Topic Courses

Below you will find topic descriptions for the Special Topics in Linguistics Theory Courses we are offering in the 2017-2018 Academic year.  Topics courses may be taken more than once if the course content is different year to year or section to section.

Course Information

Fall 2017
LING 499 A1/599 A1


Indigenous Languages topic 
Winter 2018
LING 499 B6
Sally Rice
in Language
 Multimodal Lingistics is an emerging sub‐discipline in linguistics that puts speakers, their bodies, and the context of use back into the analysis of the speech stream. Interactional approaches examine phenomena such as turn‐taking, back‐channeling, sequencing, repair, repetition, alignment, perspective, and stance during a conversation, what interlocutors are doing with their hands and bodies and faces while they speak or listen, and how they successfully negotiate the course of the conversation and their joint attention to aspects of it within the overall usage context. We’ll survey major studies, learn how to do transcription of real conversation (both audio & video), and see how a multimodal approach may help with language documentation, L2 teaching, and even linguistic theory. LING 314 - Discourse Analysis is the recommended prerequisite for this topic course.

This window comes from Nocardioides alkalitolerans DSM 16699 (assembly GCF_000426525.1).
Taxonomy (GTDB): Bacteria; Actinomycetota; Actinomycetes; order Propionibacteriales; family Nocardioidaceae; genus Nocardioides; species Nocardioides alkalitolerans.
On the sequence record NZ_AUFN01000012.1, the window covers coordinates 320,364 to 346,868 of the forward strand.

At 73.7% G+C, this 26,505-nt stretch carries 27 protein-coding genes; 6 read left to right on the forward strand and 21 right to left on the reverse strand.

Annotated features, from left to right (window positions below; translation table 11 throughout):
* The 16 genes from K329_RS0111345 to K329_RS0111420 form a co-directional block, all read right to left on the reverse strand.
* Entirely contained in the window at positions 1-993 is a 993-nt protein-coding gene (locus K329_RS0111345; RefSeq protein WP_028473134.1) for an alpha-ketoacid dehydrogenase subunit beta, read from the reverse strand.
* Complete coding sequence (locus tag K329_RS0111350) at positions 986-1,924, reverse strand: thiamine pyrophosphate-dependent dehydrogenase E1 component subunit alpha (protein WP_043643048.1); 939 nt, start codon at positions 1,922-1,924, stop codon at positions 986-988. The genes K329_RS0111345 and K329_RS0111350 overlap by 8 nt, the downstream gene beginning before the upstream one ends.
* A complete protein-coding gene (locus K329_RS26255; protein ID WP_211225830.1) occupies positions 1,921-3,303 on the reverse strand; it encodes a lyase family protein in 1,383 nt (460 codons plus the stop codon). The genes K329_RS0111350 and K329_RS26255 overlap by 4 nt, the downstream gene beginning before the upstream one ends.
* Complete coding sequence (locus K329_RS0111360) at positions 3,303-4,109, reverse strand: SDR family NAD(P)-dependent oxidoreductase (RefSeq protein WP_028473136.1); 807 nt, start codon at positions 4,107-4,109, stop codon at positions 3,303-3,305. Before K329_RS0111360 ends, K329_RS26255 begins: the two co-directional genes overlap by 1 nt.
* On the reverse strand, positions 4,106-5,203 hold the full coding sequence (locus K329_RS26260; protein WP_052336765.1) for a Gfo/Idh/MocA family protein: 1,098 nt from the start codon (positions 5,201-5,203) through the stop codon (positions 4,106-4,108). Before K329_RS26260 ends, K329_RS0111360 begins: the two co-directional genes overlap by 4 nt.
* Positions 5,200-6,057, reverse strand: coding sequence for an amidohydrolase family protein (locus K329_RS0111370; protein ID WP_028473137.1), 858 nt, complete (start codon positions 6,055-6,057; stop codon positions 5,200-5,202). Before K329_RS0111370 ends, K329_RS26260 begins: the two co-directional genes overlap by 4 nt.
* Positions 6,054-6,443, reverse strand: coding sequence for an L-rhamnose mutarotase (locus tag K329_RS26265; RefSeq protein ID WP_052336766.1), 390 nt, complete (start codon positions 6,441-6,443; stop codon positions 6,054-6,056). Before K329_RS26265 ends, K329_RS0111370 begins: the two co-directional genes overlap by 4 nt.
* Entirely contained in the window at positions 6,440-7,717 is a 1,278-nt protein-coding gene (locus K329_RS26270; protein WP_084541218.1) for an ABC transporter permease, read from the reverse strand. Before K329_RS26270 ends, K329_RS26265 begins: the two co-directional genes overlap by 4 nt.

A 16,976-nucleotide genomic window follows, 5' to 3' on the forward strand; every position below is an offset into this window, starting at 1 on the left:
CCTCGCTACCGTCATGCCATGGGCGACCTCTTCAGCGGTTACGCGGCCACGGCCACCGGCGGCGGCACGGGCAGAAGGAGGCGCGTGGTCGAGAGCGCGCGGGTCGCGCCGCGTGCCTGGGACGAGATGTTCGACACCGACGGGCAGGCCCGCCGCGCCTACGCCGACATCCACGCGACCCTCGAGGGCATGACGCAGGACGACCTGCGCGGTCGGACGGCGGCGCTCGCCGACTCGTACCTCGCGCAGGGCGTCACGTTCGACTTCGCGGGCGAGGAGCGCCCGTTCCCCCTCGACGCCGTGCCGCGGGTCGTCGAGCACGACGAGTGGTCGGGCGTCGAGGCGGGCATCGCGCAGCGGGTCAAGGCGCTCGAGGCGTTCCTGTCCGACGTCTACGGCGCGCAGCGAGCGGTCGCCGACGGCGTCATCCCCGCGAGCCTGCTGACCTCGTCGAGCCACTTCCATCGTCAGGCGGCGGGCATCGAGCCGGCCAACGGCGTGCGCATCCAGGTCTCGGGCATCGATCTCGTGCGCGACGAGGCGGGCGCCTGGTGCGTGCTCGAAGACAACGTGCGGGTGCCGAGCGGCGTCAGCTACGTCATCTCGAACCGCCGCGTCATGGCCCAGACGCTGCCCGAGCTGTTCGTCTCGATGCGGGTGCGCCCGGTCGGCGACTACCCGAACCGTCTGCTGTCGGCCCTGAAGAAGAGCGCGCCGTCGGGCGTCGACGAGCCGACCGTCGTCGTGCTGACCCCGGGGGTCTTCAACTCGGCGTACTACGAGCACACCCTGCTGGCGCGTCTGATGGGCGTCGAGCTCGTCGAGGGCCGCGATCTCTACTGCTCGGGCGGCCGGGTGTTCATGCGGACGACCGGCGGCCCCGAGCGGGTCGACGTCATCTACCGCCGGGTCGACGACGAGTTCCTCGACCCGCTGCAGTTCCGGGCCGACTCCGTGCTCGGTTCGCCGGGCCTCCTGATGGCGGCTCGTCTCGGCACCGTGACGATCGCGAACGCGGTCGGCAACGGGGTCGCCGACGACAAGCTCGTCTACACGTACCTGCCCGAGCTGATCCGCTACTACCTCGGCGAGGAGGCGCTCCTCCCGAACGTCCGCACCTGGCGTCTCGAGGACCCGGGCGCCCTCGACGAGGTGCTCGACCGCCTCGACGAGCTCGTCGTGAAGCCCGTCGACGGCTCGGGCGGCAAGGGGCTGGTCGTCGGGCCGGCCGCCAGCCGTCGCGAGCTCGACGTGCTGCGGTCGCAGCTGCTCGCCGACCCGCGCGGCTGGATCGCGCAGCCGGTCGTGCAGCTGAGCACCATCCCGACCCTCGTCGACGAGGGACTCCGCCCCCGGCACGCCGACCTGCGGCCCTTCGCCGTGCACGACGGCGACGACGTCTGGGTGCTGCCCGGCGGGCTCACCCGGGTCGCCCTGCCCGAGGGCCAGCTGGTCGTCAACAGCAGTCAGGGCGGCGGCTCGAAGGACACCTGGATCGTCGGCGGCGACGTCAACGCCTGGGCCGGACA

Winter 2018
LING 499 B1

Anja Arnhold
Prosody Students will explore prosody, i.e. the rhythm and melody of speech (e.g. stress and accentuation). Students will learn about the functions that prosody performs in different languages and different groups of people. They will gain an understanding of the basics of linguistic analysis of prosody as a part of grammar and will acquire the practical skills for conducting experimental prosody research. The course will further familiarize students with reading and discussing academic literature and enable them to train their presentation and academic writing skills. 
Winter 2018
LING 499B7/599 B5
TBA   Phonetics/Phonology topic
Winter 2018
LING 499B3/599 B2

 Lila Daskalaki
Heritage Languages
This class examines heritage languages and their speakers. Heritage speakers (HSs) are early, sequential bilinguals, whose first language is different from the dominant language of the society in which they live. The recognition of HSs as a special group of bilinguals has given rise to a number of theoretical and experimental studies concerning the grammatical domains in which their performance diverges from that of monolingual speakers or L2 speakers, as well as the possible sources of these divergent performances. In order to explore the existing scholarship regarding this topic, the class will focus on three inter-related issues: (i) the linguistic characteristic displayed by heritage speakers; (ii) the extra- and intra-linguistic factors that influence the outcome of heritage language acquisition; and (iii) the experimental and socio-linguistic methods that are used to study heritage languages.